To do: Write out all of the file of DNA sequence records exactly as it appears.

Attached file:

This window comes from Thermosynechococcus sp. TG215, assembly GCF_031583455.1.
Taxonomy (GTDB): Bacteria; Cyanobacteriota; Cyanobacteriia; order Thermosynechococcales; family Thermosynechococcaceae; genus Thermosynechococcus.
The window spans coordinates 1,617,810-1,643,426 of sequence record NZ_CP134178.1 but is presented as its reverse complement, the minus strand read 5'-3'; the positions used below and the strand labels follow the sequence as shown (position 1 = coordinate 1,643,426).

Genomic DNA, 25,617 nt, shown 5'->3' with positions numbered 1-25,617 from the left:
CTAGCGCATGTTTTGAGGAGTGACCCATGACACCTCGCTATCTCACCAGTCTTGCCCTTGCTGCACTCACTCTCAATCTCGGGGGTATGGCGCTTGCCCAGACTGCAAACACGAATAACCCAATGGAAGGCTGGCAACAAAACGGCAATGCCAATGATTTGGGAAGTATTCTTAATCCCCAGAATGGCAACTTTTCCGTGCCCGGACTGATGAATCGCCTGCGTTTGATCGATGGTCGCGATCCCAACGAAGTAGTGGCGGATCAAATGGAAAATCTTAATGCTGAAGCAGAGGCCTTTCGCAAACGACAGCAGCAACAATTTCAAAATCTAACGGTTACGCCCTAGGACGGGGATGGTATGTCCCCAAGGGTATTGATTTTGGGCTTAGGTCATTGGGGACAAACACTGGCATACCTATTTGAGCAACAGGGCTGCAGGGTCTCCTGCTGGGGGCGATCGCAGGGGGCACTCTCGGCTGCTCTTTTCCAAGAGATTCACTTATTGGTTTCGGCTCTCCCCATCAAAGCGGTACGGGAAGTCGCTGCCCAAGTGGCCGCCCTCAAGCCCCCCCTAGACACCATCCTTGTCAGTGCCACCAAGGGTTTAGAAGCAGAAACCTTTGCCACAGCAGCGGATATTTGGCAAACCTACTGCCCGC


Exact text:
This window comes from Thermosynechococcus sp. TG215, assembly GCF_031583455.1.
Taxonomy (GTDB): Bacteria; Cyanobacteriota; Cyanobacteriia; order Thermosynechococcales; family Thermosynechococcaceae; genus Thermosynechococcus.
The window spans coordinates 1,617,810-1,643,426 of sequence record NZ_CP134178.1 but is presented as its reverse complement, the minus strand read 5'-3'; the positions used below and the strand labels follow the sequence as shown (position 1 = coordinate 1,643,426).

Genomic DNA, 25,617 nt, shown 5'->3' with positions numbered 1-25,617 from the left:
CTAGCGCATGTTTTGAGGAGTGACCCATGACACCTCGCTATCTCACCAGTCTTGCCCTTGCTGCACTCACTCTCAATCTCGGGGGTATGGCGCTTGCCCAGACTGCAAACACGAATAACCCAATGGAAGGCTGGCAACAAAACGGCAATGCCAATGATTTGGGAAGTATTCTTAATCCCCAGAATGGCAACTTTTCCGTGCCCGGACTGATGAATCGCCTGCGTTTGATCGATGGTCGCGATCCCAACGAAGTAGTGGCGGATCAAATGGAAAATCTTAATGCTGAAGCAGAGGCCTTTCGCAAACGACAGCAGCAACAATTTCAAAATCTAACGGTTACGCCCTAGGACGGGGATGGTATGTCCCCAAGGGTATTGATTTTGGGCTTAGGTCATTGGGGACAAACACTGGCATACCTATTTGAGCAACAGGGCTGCAGGGTCTCCTGCTGGGGGCGATCGCAGGGGGCACTCTCGGCTGCTCTTTTCCAAGAGATTCACTTATTGGTTTCGGCTCTCCCCATCAAAGCGGTACGGGAAGTCGCTGCCCAAGTGGCCGCCCTCAAGCCCCCCCTAGACACCATCCTTGTCAGTGCCACCAAGGGTTTAGAAGCAGAAACCTTTGCCACAGCAGCGGATATTTGGCAAACCTACTGCCCGC